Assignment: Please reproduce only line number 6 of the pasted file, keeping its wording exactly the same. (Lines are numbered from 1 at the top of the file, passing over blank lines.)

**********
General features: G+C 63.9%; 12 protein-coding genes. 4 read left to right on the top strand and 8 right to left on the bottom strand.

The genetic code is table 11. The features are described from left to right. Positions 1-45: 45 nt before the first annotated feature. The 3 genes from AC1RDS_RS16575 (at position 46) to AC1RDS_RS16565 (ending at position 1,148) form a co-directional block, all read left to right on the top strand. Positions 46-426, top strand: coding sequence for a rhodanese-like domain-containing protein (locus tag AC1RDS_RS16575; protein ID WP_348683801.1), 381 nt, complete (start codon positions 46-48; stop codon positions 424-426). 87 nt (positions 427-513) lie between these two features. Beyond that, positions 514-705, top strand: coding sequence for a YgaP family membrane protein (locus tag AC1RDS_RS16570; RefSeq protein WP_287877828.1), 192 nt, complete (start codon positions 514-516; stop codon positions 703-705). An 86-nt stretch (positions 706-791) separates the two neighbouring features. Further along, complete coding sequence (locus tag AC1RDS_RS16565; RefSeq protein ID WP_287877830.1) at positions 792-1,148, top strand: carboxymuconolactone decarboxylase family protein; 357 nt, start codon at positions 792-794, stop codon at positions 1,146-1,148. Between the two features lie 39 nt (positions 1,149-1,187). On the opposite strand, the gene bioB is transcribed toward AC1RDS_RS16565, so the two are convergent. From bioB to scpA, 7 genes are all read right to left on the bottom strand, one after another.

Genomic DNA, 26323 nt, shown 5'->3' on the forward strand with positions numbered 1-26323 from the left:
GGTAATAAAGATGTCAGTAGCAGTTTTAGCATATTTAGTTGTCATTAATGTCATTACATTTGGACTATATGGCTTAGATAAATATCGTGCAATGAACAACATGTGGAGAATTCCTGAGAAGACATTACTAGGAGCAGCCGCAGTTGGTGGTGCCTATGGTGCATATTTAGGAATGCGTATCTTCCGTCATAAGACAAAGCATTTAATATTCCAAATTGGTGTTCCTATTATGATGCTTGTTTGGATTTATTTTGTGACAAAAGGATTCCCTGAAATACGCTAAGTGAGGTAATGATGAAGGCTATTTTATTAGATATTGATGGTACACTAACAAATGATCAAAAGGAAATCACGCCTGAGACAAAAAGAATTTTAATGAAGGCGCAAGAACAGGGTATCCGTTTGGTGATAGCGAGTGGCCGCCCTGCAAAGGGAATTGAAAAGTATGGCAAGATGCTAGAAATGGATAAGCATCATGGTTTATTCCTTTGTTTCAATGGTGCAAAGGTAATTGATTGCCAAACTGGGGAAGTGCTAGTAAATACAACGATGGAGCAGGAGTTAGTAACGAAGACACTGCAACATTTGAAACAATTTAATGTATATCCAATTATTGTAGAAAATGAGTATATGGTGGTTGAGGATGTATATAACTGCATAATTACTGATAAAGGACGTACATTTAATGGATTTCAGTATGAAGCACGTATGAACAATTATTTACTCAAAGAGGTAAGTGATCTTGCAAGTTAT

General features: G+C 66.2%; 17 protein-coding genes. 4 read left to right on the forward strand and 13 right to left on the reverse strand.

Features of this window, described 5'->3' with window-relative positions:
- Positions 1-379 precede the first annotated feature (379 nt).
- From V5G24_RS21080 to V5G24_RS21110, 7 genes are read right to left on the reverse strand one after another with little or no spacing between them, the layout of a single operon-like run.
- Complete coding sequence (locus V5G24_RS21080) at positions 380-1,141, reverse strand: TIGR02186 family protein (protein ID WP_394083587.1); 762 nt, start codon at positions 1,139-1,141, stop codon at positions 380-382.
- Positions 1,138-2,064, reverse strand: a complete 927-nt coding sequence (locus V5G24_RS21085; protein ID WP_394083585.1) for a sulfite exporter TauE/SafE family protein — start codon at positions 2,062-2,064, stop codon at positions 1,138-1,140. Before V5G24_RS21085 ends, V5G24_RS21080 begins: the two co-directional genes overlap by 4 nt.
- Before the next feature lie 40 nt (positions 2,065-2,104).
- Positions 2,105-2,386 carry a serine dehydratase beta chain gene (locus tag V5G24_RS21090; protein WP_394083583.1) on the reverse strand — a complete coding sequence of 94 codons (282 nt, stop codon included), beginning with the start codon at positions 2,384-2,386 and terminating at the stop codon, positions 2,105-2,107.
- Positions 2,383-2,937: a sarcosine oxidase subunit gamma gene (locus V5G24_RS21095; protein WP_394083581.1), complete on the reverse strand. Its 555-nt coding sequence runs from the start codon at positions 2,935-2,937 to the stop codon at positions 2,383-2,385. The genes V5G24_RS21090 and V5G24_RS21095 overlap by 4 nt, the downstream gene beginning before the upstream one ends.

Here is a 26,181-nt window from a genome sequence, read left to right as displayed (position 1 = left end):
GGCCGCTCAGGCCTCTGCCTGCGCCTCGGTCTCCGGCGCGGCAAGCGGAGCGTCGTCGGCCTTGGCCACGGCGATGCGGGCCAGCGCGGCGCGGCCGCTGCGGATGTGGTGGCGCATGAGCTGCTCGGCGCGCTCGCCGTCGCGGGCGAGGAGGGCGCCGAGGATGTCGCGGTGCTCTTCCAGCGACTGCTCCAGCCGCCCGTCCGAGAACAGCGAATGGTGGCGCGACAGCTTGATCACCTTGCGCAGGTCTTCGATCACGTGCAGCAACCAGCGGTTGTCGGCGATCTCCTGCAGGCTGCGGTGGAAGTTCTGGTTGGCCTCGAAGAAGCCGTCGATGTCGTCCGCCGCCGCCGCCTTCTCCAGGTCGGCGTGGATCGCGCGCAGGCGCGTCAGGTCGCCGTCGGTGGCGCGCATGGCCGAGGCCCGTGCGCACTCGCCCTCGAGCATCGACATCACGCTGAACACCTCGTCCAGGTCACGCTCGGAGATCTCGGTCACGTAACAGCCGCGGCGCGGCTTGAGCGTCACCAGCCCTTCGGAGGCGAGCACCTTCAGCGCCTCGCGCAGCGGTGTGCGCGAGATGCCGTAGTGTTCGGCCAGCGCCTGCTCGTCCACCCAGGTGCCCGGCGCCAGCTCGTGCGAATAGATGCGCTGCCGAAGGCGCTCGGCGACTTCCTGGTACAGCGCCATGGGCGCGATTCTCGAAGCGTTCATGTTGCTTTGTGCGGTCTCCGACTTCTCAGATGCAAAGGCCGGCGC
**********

Features of this window, described 5'->3' with window-relative positions: